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Asháninka kithaarentze (tunic)
ca. 1925
Upper Ucayali River, Peru
Cotton, dye
140 x 128 cm
Collected by Wilhelm Schaeffler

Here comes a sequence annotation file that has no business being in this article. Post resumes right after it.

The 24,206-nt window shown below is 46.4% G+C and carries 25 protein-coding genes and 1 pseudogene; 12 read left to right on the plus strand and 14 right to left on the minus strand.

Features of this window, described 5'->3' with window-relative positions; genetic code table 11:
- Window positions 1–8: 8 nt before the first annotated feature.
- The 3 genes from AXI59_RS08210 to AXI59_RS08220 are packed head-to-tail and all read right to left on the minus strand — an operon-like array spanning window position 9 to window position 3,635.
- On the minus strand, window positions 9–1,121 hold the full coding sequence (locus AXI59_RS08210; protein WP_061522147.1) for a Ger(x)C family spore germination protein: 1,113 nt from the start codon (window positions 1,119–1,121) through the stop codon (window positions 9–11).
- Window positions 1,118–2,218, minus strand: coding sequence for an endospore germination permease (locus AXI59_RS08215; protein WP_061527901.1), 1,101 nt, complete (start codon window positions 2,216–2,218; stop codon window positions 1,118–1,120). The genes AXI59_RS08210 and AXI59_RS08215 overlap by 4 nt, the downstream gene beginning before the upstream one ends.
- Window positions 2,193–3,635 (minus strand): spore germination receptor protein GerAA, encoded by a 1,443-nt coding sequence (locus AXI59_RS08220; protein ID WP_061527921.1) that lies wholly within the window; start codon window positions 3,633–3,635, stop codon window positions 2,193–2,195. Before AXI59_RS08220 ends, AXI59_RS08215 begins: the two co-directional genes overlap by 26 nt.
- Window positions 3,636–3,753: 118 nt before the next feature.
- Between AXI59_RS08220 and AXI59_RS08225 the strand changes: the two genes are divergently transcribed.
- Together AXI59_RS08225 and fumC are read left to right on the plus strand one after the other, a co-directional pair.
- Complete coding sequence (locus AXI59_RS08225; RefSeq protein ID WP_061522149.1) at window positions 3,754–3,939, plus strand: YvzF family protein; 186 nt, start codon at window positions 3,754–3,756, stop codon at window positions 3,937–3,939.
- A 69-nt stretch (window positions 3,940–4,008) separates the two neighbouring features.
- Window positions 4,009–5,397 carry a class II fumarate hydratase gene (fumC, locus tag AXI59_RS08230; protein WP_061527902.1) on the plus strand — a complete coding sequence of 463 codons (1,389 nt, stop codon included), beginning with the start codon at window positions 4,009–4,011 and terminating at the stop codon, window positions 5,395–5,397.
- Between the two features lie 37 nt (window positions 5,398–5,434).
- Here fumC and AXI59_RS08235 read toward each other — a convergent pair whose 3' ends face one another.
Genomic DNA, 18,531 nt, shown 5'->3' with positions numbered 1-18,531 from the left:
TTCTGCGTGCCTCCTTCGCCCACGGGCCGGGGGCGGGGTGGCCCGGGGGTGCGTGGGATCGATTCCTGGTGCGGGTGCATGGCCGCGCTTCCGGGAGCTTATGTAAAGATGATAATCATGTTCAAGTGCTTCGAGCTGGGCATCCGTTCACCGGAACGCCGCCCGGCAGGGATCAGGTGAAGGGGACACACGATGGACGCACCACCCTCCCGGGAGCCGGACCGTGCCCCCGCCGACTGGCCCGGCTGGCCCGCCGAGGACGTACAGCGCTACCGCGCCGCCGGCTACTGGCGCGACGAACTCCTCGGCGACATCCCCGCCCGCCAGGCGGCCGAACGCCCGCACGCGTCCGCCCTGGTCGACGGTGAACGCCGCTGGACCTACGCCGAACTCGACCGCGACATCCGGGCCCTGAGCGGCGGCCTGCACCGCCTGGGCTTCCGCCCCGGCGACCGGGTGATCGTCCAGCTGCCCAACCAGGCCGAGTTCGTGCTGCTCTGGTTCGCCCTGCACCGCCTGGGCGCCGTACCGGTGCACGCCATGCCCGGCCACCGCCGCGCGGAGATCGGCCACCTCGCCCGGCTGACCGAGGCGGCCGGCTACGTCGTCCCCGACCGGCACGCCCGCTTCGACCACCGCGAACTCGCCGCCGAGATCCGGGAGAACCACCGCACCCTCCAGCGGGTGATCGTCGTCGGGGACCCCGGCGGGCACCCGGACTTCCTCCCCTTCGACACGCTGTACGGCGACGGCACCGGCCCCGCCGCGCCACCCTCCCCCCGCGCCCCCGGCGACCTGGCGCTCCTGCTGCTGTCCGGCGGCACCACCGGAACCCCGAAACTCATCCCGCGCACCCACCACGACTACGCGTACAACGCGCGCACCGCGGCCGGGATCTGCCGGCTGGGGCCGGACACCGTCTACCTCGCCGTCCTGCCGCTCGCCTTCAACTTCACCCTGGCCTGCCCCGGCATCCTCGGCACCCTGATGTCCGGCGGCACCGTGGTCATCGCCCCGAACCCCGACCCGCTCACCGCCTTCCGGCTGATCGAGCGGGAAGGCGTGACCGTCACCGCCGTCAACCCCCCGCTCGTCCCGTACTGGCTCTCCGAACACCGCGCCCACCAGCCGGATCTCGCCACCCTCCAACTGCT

The making of cloth in the Amazon is mostly restricted to the western part of the region and particularly to peoples influenced by Andean culture. Each Native group living in the montaña region on the eastern slopes of the Andes has its own version of the kushma, or cotton tunic. (Kushma is a Spanish word of Quechua [highland] origin.) The Asháninka living in the Ucayali uplands of the Gran Pajonal acquire kushma through trade with other Asháninka groups. Women learn to spin and weave cotton when they are young. The effort to make sufficient yarn for a single kushma may take an entire month. The garment is woven on a backstrap loom, and dyed stripes always figure in the design, vertical for men’s garments and horizontal for women’s.

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